Manitoba Avenue

It’s been quite a long while since I posted anything on this blog even though a great deal of events have transpired since then. On a personal level, I’ve pulled up roots for the umpteenth time and moved cross-country, landing this past summer in Winnipeg — a city to which the expression “of all places” undeservedly appends itself perhaps more than it should.

Having deserted this forum so abruptly countless months ago without any explanation, it’s hard to know how best to return and start things up again.

Eschewing blithering, heartfelt apologies and lengthy excuses for being hopelessly MIA, maybe its best to simply plunge directly back into the flow of events…

So here’s a screengrab from the local CBC newscast of the house next door to mine catching fire the other night. My place is the brick building on the right.


32 Replies to “Manitoba Avenue”

  1. Nice to hear from you, RT. What an exciting night you had, watching the neighbour’s jernt burn down and wondering if the sparks would fly over to yours…. But yeah, Winterpeg of all places? Why not Nova Scotia and get as far away from the mayhem as you could?

    (I tried finding my own blog, which I too haven’t posted to in aeons, and I guess they must’ve dumped me. Story of my life….)

  2. Welcome back RT. When I saw “Manitoba Ave” on the PB feed I was very confused. So you found your way to Winnipeg. I hope you’re settling in well, although a fire next door is not exactly welcoming. We went through a police lock down within our first few months of moving to this fair city.

  3. Hey, Red. When I was a cub reporter I had to get up at all hours to ocver fires. One night it was a south Asian embassy. The ambassador was out of the country but the charge d’affairs was running about with a big camera slung around his neck going out of his way to make the point that the embassy had been full of incense. Meanwhile the reporters and the fire fighters got very well stoned.

  4. Hi guys! Nice to hear from you.

    Up to my eyeballs in work at the moment, but I’m looking forward to posting some comments later on in the day when I get home.

    I’ve missed blogging…

  5. Well, some have been following you on Twitter…

    It just seems that those blogging about Canadian politics have “gotten stupiter” (with the exception of a few).

  6. Welcome back! I’ve been trying to follow you on Twitter and wondering how you are surviving in the North End. Scary place. I grew up in Winnipeg and all my family is still there, but the winters, YIKES! I still remember the night I almost froze to death as a kid waiting for a late bus. Would be interested to hear your reaction to the Cancun Agreements and Harper’s supposed commitment to controlling GHG’s … yeah, right!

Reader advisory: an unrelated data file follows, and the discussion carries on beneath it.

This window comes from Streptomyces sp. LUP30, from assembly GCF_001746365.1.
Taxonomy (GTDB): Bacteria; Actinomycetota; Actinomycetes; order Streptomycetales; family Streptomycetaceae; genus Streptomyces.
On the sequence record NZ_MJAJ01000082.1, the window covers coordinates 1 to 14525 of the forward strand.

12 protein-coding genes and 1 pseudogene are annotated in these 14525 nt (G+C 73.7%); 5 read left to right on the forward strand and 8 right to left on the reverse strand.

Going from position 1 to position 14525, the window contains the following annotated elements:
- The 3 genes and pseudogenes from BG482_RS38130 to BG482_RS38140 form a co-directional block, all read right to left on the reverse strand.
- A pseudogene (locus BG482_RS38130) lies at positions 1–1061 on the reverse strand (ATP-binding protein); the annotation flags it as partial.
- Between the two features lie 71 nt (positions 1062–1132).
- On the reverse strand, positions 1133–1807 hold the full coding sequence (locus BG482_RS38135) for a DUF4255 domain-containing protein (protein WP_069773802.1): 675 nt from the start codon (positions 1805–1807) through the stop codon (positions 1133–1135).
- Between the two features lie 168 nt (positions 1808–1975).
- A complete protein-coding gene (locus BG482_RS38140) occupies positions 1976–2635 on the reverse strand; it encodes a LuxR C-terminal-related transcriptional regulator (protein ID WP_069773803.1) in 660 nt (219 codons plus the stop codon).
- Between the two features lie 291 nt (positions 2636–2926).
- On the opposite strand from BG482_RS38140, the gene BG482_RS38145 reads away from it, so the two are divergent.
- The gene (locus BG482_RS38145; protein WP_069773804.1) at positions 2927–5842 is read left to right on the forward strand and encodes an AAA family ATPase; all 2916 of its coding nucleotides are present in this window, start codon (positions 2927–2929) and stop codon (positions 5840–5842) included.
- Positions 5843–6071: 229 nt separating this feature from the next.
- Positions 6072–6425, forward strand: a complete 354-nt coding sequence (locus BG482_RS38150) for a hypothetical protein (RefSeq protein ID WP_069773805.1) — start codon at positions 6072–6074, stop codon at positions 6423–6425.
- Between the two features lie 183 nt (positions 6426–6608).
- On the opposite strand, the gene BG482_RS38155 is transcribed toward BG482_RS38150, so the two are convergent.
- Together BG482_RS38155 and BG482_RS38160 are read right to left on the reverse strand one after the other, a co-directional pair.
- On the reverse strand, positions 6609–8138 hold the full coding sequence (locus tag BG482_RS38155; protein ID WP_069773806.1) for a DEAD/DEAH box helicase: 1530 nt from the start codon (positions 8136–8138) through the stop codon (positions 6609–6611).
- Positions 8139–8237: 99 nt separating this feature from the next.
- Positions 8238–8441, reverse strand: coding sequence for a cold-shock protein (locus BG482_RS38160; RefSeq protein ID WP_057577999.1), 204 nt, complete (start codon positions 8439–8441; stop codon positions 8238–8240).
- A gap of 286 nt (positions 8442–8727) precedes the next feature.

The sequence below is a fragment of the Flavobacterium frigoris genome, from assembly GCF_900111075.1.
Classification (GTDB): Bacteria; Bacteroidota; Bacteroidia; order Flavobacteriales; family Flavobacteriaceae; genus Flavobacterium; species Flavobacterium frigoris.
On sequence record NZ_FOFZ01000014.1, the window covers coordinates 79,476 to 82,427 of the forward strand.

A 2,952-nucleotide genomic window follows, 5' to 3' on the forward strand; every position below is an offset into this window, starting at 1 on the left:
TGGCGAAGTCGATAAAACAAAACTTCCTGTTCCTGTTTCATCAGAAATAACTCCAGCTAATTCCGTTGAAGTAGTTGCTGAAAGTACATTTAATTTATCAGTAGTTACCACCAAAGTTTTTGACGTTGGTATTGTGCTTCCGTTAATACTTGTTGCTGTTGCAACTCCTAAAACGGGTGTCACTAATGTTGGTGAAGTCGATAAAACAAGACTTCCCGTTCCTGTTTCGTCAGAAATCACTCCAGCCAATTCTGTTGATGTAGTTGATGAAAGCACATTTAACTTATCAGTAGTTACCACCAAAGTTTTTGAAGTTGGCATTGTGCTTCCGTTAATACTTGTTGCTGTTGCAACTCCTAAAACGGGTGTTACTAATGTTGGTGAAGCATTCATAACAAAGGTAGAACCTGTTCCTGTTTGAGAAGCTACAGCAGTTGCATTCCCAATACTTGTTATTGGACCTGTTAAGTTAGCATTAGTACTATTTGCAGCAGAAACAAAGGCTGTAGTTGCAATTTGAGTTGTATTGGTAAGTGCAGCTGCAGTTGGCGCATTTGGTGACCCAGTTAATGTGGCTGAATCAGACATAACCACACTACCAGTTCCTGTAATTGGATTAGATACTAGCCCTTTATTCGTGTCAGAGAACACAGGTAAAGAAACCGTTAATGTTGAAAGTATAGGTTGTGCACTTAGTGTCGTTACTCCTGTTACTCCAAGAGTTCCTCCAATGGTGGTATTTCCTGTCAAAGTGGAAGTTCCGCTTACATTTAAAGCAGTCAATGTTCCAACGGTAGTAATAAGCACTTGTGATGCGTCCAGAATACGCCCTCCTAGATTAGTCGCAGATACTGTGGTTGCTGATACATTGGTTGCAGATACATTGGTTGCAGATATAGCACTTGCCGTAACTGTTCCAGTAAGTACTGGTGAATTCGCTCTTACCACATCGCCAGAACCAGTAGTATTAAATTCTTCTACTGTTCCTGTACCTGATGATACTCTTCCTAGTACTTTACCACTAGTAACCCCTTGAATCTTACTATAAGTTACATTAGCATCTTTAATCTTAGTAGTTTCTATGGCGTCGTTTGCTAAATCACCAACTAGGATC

7. Cancun Agreements and Harper’s supposed commitment to controlling GHGNothing will be done from the Cons.
    Same old, same old…

  8. Nice to see you back. Winnipeg does have some nice things to offer, especially if you spend time there in between winter and mosquito season.

  9. CWTF: There are mechanisms in the Agreement whereby high emitting developed nations have to measure, report and verify their reductions in GHG’s. No doubt Harper and his Tar Sands buddies will figure out a way to fudge the numbers.
    Sassy: As I recall, Spring and Fall were great. Crisp, clear air, and you can’t beat those prairie skies.

  10. LMA – The North End is certainly a different situation from what I’ve been used to in the past. The same week I moved into my place, there was a murder right across the street. Not long after that there were a few other murders in the area that are still unsolved. I’ve stopped being surprised by seeing the Winnipeg Police’s “Major Crime” van parked on the street where I catch the bus or being alarmed by anything at all really – like being offered exotic drugs in exchange for bus fare.. I am however still a little pissed at having my Trek bike being stolen from practically right under my nose when I popped into a nearby corner store and neglected to lock it up. My fault, I guess, but it still irks me when I think about it.

  11. Sassy: Yes, it does. I got a digital camera a while back and once I get it figured out I’d like to start posting some pics of the wonderful old buildings here.

  12. Penny – How nice that you were the first to comment. Hope all is well with you. Sorry to hear about your blog being ‘disappeared’ like that. Rather rude of Blogger, wouldn’t you say? To be honest, I wasn’t sure about this one’s existence, as I’d been deliberately avoiding it until just recently when I finally relented and popped back in to do a little redecorating. After that, I felt compelled to post something, so I guess we’ll see where it goes from here…

  13. RT. I know how you can dissuade the criminals. Simply explain to them that Harper is getting tough on crime. I am quite certain they will think twice before committing another offence.

    Nice to see you back.

  14. Yeah… That’s the ticket!

    I rather doubt most of the folks in the ‘hood know who Harper is, let alone would fear in the slightest bit his purported “tough on crime” policies.

    Nice to hear from you too!

  15. CWTF: If no binding targets are set next year at COP17, we are all in for a heap of trouble.
    RT: I know the feeling. We had two treasured Arabian rugs stolen out from under our noses while moving into an apartment in downtown TO. Makes you feel dumb, as well as ripped off. It’s a war out there.

  16. LMA – Yeah, I guess it is, although it goes completely against my trusting, perhaps naïve nature. This is the first time I’ve ever even bothered locking my door and I almost resent having to do it.